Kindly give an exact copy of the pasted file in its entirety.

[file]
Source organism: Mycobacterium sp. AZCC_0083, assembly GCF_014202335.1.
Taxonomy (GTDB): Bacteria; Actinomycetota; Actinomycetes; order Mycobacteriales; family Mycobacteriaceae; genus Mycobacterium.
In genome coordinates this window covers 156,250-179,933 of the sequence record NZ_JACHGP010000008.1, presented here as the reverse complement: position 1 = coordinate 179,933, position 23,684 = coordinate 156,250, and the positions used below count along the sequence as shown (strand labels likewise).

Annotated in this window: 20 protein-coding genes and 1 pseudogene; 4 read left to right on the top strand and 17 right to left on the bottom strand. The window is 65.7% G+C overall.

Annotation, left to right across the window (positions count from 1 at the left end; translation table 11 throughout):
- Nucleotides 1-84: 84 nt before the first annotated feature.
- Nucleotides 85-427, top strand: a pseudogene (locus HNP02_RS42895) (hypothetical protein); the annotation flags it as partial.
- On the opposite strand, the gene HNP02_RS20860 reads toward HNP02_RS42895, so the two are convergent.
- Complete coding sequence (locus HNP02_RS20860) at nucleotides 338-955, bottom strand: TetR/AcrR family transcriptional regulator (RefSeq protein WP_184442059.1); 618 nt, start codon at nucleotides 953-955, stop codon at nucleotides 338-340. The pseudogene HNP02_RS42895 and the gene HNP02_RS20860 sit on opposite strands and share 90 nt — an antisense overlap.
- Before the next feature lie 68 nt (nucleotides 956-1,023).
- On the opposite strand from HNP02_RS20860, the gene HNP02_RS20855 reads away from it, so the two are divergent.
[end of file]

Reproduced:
Source organism: Mycobacterium sp. AZCC_0083, assembly GCF_014202335.1.
Taxonomy (GTDB): Bacteria; Actinomycetota; Actinomycetes; order Mycobacteriales; family Mycobacteriaceae; genus Mycobacterium.
In genome coordinates this window covers 156,250-179,933 of the sequence record NZ_JACHGP010000008.1, presented here as the reverse complement: position 1 = coordinate 179,933, position 23,684 = coordinate 156,250, and the positions used below count along the sequence as shown (strand labels likewise).

Annotated in this window: 20 protein-coding genes and 1 pseudogene; 4 read left to right on the top strand and 17 right to left on the bottom strand. The window is 65.7% G+C overall.

Annotation, left to right across the window (positions count from 1 at the left end; translation table 11 throughout):
- Nucleotides 1-84: 84 nt before the first annotated feature.
- Nucleotides 85-427, top strand: a pseudogene (locus HNP02_RS42895) (hypothetical protein); the annotation flags it as partial.
- On the opposite strand, the gene HNP02_RS20860 reads toward HNP02_RS42895, so the two are convergent.
- Complete coding sequence (locus HNP02_RS20860) at nucleotides 338-955, bottom strand: TetR/AcrR family transcriptional regulator (RefSeq protein WP_184442059.1); 618 nt, start codon at nucleotides 953-955, stop codon at nucleotides 338-340. The pseudogene HNP02_RS42895 and the gene HNP02_RS20860 sit on opposite strands and share 90 nt — an antisense overlap.
- Before the next feature lie 68 nt (nucleotides 956-1,023).
- On the opposite strand from HNP02_RS20860, the gene HNP02_RS20855 reads away from it, so the two are divergent.